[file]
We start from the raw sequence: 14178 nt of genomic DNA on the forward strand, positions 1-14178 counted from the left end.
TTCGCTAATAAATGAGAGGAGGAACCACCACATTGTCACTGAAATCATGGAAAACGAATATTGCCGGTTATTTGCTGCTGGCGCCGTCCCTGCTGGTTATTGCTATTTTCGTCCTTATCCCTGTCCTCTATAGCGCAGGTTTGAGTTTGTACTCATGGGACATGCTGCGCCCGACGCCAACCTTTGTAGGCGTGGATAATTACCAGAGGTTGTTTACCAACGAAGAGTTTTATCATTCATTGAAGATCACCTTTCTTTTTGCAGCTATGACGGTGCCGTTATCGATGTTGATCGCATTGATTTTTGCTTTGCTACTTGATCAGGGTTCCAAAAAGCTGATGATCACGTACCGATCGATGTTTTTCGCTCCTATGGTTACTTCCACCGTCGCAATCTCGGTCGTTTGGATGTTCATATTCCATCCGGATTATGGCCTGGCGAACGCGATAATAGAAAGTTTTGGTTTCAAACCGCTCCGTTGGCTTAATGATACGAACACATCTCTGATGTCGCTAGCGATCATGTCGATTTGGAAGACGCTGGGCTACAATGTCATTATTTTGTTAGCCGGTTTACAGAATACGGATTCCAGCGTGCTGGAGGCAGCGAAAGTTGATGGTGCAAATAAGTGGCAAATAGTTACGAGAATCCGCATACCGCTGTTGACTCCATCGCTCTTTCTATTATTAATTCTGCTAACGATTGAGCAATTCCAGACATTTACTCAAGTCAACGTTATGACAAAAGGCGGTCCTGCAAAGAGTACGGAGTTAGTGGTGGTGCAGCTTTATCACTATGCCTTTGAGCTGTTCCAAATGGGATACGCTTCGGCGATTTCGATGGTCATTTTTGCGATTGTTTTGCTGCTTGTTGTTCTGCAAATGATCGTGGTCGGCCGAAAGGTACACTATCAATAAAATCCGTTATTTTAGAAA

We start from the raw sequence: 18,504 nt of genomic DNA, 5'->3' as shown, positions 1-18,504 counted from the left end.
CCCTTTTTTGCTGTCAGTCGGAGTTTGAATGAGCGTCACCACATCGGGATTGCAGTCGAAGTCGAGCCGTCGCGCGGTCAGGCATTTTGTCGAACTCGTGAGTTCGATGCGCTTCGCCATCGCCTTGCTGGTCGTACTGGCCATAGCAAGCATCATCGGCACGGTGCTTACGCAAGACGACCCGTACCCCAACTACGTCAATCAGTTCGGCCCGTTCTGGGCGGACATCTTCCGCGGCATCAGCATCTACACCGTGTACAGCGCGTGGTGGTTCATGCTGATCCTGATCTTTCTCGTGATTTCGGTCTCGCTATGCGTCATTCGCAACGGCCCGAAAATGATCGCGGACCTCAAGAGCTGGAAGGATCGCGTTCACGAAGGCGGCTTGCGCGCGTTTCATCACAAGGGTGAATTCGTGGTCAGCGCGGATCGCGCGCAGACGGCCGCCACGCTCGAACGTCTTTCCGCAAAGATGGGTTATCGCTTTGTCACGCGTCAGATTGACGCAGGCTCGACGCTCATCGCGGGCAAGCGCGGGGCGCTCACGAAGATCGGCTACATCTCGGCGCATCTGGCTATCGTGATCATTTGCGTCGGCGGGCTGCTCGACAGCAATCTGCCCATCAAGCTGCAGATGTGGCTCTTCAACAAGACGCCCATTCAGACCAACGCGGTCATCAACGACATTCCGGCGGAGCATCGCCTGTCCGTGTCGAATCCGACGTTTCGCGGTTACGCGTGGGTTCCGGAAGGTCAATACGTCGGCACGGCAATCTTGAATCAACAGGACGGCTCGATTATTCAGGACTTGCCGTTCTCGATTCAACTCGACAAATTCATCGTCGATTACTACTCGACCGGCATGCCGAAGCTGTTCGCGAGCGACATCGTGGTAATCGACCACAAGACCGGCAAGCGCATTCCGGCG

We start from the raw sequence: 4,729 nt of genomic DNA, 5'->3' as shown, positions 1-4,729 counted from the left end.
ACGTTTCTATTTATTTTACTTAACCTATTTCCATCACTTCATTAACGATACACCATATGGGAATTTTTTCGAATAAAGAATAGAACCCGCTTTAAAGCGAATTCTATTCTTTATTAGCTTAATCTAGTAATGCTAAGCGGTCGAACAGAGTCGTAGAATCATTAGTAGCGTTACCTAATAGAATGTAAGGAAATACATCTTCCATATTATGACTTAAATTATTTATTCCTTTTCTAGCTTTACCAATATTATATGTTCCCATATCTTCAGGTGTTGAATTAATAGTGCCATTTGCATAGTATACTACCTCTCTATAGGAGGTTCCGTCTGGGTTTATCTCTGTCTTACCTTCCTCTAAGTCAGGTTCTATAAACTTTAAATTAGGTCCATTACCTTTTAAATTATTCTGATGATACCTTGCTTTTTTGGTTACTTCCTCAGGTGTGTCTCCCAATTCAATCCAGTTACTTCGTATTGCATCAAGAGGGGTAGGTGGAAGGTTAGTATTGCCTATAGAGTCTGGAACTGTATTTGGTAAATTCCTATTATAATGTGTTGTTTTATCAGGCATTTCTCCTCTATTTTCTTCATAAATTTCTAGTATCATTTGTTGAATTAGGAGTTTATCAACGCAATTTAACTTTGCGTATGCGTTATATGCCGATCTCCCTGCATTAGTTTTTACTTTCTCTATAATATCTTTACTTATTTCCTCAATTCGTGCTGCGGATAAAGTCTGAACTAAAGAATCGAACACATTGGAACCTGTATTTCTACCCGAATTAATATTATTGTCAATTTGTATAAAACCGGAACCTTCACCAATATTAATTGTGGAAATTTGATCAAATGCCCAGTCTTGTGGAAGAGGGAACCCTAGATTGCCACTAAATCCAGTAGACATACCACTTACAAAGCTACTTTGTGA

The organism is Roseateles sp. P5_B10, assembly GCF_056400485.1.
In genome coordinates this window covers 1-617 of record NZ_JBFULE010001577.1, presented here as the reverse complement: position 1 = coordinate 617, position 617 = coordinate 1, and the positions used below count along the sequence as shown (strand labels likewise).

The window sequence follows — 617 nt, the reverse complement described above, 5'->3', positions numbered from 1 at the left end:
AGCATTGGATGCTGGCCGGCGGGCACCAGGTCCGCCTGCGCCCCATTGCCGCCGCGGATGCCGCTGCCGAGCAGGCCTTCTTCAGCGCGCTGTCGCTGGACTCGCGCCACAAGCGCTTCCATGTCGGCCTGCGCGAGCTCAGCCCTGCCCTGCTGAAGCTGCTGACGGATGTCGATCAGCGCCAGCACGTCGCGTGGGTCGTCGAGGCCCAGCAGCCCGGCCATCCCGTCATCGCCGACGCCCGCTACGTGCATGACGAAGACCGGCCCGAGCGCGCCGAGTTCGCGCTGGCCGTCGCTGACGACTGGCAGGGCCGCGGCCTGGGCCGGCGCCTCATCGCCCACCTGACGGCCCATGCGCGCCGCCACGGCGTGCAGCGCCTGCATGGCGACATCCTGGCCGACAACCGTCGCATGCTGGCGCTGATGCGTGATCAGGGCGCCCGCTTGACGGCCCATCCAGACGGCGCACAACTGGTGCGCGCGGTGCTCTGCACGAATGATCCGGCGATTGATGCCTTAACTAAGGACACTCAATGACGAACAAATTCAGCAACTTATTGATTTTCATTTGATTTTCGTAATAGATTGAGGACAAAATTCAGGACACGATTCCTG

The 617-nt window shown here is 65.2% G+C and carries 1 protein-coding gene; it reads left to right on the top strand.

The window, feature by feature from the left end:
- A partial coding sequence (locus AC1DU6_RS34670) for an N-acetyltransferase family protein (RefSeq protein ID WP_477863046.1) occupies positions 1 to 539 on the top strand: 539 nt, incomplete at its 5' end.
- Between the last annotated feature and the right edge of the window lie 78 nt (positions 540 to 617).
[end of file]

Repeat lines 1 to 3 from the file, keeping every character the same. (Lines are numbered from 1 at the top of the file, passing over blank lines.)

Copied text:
We start from the raw sequence: 14178 nt of genomic DNA on the forward strand, positions 1-14178 counted from the left end.
TTCGCTAATAAATGAGAGGAGGAACCACCACATTGTCACTGAAATCATGGAAAACGAATATTGCCGGTTATTTGCTGCTGGCGCCGTCCCTGCTGGTTATTGCTATTTTCGTCCTTATCCCTGTCCTCTATAGCGCAGGTTTGAGTTTGTACTCATGGGACATGCTGCGCCCGACGCCAACCTTTGTAGGCGTGGATAATTACCAGAGGTTGTTTACCAACGAAGAGTTTTATCATTCATTGAAGATCACCTTTCTTTTTGCAGCTATGACGGTGCCGTTATCGATGTTGATCGCATTGATTTTTGCTTTGCTACTTGATCAGGGTTCCAAAAAGCTGATGATCACGTACCGATCGATGTTTTTCGCTCCTATGGTTACTTCCACCGTCGCAATCTCGGTCGTTTGGATGTTCATATTCCATCCGGATTATGGCCTGGCGAACGCGATAATAGAAAGTTTTGGTTTCAAACCGCTCCGTTGGCTTAATGATACGAACACATCTCTGATGTCGCTAGCGATCATGTCGATTTGGAAGACGCTGGGCTACAATGTCATTATTTTGTTAGCCGGTTTACAGAATACGGATTCCAGCGTGCTGGAGGCAGCGAAAGTTGATGGTGCAAATAAGTGGCAAATAGTTACGAGAATCCGCATACCGCTGTTGACTCCATCGCTCTTTCTATTATTAATTCTGCTAACGATTGAGCAATTCCAGACATTTACTCAAGTCAACGTTATGACAAAAGGCGGTCCTGCAAAGAGTACGGAGTTAGTGGTGGTGCAGCTTTATCACTATGCCTTTGAGCTGTTCCAAATGGGATACGCTTCGGCGATTTCGATGGTCATTTTTGCGATTGTTTTGCTGCTTGTTGTTCTGCAAATGATCGTGGTCGGCCGAAAGGTACACTATCAATAAAATCCGTTATTTTAGAAA

We start from the raw sequence: 18,504 nt of genomic DNA, 5'->3' as shown, positions 1-18,504 counted from the left end.